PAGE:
, January 18, 2009 (ENS) - Bush administration rules limiting what U.S. Department of Commerce employees can say to the media or in public do not apply to climate and weather scientists, according to an agency email released by Public Employees for Environmental Responsibility, a service organization for state and federal employees.
As a result, National Oceanic and Atmospheric Administration specialists represented by the National Weather Service Employees Organization do not have to obtain agency pre-approval to speak or write, whether on or off-duty, concerning any scientific topic deemed "of official interest."
A November 19, 2008 email from NOAA Deputy Pacific Regional Director Edward Young states that the Commerce Department policy on "Public Communication, issued April 30, 2008, has not yet been implemented within the National Weather Service, and does not affect members of the Bargaining Unit."
That bargaining unit is represented by the National Weather Service Employees Organization and includes 4,000 NOAA employees, including forecasters of the National Weather Service, attorneys in NOAA's Office of General Counsel, hurricane researchers and other meteorological scientists.
While climate and weather scientists are free to speak to the media and at conferences, other scientists who are employed by the Commerce Department are not.
"While this is a welcome development, it leaves an odd situation where climate scientists can speak but marine scientists and oceanographers need permission in advance before answering even basic questions," said PEER Executive Director Jeff Ruch.
"The next Secretary of Commerce could end this anomaly by rescinding this policy of prior restraint and letting all of NOAA's scientists speak freely," Ruch suggested.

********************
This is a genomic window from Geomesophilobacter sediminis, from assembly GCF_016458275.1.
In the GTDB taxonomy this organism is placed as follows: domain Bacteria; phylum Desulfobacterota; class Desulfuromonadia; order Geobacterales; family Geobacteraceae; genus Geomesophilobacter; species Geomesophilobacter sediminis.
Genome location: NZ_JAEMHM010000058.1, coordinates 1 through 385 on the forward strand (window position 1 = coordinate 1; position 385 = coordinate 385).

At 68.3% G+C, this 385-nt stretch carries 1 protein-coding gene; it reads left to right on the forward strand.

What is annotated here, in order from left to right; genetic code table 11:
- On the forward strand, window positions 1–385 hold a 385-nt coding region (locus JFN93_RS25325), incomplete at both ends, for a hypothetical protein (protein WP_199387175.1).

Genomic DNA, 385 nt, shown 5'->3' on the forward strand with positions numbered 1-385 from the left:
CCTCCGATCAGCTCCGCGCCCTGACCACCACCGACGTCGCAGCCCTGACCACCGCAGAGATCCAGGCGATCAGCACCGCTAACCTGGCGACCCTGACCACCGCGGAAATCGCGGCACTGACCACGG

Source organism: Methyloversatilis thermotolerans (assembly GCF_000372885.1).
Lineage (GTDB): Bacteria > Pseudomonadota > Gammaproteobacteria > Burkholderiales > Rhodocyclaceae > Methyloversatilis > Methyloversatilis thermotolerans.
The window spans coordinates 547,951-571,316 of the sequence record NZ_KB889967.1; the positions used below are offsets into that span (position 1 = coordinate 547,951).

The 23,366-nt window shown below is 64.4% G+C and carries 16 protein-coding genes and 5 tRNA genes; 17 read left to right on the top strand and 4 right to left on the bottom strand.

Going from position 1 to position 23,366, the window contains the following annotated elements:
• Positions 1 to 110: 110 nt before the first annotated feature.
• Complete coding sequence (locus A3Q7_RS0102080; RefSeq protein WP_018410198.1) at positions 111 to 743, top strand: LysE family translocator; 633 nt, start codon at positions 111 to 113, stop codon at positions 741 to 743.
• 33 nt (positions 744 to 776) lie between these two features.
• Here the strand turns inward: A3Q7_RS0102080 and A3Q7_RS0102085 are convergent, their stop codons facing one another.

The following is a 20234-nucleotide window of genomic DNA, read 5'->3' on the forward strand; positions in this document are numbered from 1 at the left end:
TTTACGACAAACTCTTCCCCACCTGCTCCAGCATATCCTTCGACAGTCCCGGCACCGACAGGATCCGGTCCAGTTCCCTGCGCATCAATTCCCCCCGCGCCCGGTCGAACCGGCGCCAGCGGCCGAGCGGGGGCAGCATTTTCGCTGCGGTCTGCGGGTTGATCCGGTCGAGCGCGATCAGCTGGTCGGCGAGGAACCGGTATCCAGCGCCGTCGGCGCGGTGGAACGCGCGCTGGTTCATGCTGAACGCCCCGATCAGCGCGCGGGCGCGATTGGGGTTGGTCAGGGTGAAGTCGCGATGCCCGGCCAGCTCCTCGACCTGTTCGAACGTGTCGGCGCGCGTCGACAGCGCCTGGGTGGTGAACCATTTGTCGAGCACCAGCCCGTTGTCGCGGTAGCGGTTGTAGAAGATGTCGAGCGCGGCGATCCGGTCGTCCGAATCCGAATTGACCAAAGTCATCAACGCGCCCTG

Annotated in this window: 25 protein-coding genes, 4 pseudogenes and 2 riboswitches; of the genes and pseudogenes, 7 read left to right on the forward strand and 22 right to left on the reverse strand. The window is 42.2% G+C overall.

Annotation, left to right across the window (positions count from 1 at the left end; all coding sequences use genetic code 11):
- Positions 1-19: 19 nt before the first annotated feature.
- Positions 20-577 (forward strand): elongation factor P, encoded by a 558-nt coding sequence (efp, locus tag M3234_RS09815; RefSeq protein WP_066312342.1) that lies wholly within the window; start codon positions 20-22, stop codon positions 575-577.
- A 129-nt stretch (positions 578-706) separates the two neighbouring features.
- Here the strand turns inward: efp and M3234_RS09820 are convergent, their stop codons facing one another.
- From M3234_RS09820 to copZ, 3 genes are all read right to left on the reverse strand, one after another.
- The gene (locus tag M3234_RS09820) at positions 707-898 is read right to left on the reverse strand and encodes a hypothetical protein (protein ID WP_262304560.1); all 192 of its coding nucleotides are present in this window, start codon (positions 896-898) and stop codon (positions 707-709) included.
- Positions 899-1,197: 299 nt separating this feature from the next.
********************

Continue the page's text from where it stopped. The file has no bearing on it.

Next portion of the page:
A climate scientist explains her climate change research to a group of Minneapolis students. (Photo by Linepithomatic)
Commerce Department policy as of April 2008 holds that all official news releases, interviews/news conferences, all written and audiovisual materials must be pre-approved by the head of the operating unit and a public affairs officer.
All non-official communications concerning Commerce Department programs, policies, or operations that are related to the employee's job or area of expertise are also subject to pre-approval.
Scientists must give the Commerce Department at least two weeks "advance notice" of any written, oral or audiovisual presentation prepared on their own time.
The only exception is oral communication, "if the communication is not initiated by the employee and if there is no time to give advance notice, although in such cases notice shall be given as soon as possible after the communication," the policy states.
Ruch said the decision is important because it recognizes that agency communication restrictions are covered by collective bargaining agreements which set working conditions.
There is concern among federal employee unions in agencies such as NOAA and the Environmental Protection Agency about political manipulation, suppression or screening of agency scientific and technical work," Ruch says.
In 2005, the Union of Concerned Scientists and PEER surveyed 460 NOAA Fisheries scientists in offices across the country to obtain their perceptions about the scientific integrity of agency decision making.
Fifty-eight percent of respondents said they know of cases in which high-level Commerce Department appointees or managers "have inappropriately altered NOAA Fisheries determinations," and 53 percent said they are aware of cases in which "commercial interests have inappropriately induced the reversal or withdrawal of NOAA Fisheries scientific conclusions or decisions through political intervention."
More than one third of respondents have "been directed, for non-scientific reasons, to refrain from making findings that are protective" of marine life.
Nearly one in four of those surveyed reported being "directed to inappropriately exclude or alter technical information from a NOAA Fisheries scientific document."
On the campaign trail, President-elect Barack Obama pledged to embrace principles of transparent government and to end political interference with official science.
"President Obama could outlaw gag orders such as these as a matter or policy or by Executive Order," Ruch said. "We hope that these actions take place early in his administration."
Copyright Environment News Service (ENS) 2009. All rights reserved.
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